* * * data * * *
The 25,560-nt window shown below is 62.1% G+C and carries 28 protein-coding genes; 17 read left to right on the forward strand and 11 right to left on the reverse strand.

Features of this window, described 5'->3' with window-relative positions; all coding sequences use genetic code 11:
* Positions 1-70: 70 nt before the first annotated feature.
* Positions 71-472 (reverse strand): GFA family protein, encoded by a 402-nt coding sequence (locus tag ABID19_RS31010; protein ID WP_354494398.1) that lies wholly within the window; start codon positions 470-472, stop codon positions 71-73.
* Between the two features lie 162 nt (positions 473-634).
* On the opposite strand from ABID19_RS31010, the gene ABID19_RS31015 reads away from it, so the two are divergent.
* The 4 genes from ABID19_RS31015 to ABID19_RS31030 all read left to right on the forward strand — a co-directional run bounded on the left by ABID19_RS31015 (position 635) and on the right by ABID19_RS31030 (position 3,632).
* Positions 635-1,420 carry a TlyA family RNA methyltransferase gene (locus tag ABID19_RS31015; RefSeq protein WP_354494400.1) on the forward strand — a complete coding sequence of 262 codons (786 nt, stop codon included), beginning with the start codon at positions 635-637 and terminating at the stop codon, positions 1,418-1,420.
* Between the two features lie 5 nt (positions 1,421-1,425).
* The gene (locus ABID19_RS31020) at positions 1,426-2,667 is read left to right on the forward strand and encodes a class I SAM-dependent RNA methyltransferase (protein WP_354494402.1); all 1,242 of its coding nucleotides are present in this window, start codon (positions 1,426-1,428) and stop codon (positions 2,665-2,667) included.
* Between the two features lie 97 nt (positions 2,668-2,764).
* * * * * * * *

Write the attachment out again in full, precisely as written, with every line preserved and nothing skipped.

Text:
The 25,560-nt window shown below is 62.1% G+C and carries 28 protein-coding genes; 17 read left to right on the forward strand and 11 right to left on the reverse strand.

Features of this window, described 5'->3' with window-relative positions; all coding sequences use genetic code 11:
* Positions 1-70: 70 nt before the first annotated feature.
* Positions 71-472 (reverse strand): GFA family protein, encoded by a 402-nt coding sequence (locus tag ABID19_RS31010; protein ID WP_354494398.1) that lies wholly within the window; start codon positions 470-472, stop codon positions 71-73.
* Between the two features lie 162 nt (positions 473-634).
* On the opposite strand from ABID19_RS31010, the gene ABID19_RS31015 reads away from it, so the two are divergent.
* The 4 genes from ABID19_RS31015 to ABID19_RS31030 all read left to right on the forward strand — a co-directional run bounded on the left by ABID19_RS31015 (position 635) and on the right by ABID19_RS31030 (position 3,632).
* Positions 635-1,420 carry a TlyA family RNA methyltransferase gene (locus tag ABID19_RS31015; RefSeq protein WP_354494400.1) on the forward strand — a complete coding sequence of 262 codons (786 nt, stop codon included), beginning with the start codon at positions 635-637 and terminating at the stop codon, positions 1,418-1,420.
* Between the two features lie 5 nt (positions 1,421-1,425).
* The gene (locus ABID19_RS31020) at positions 1,426-2,667 is read left to right on the forward strand and encodes a class I SAM-dependent RNA methyltransferase (protein WP_354494402.1); all 1,242 of its coding nucleotides are present in this window, start codon (positions 1,426-1,428) and stop codon (positions 2,665-2,667) included.
* Between the two features lie 97 nt (positions 2,668-2,764).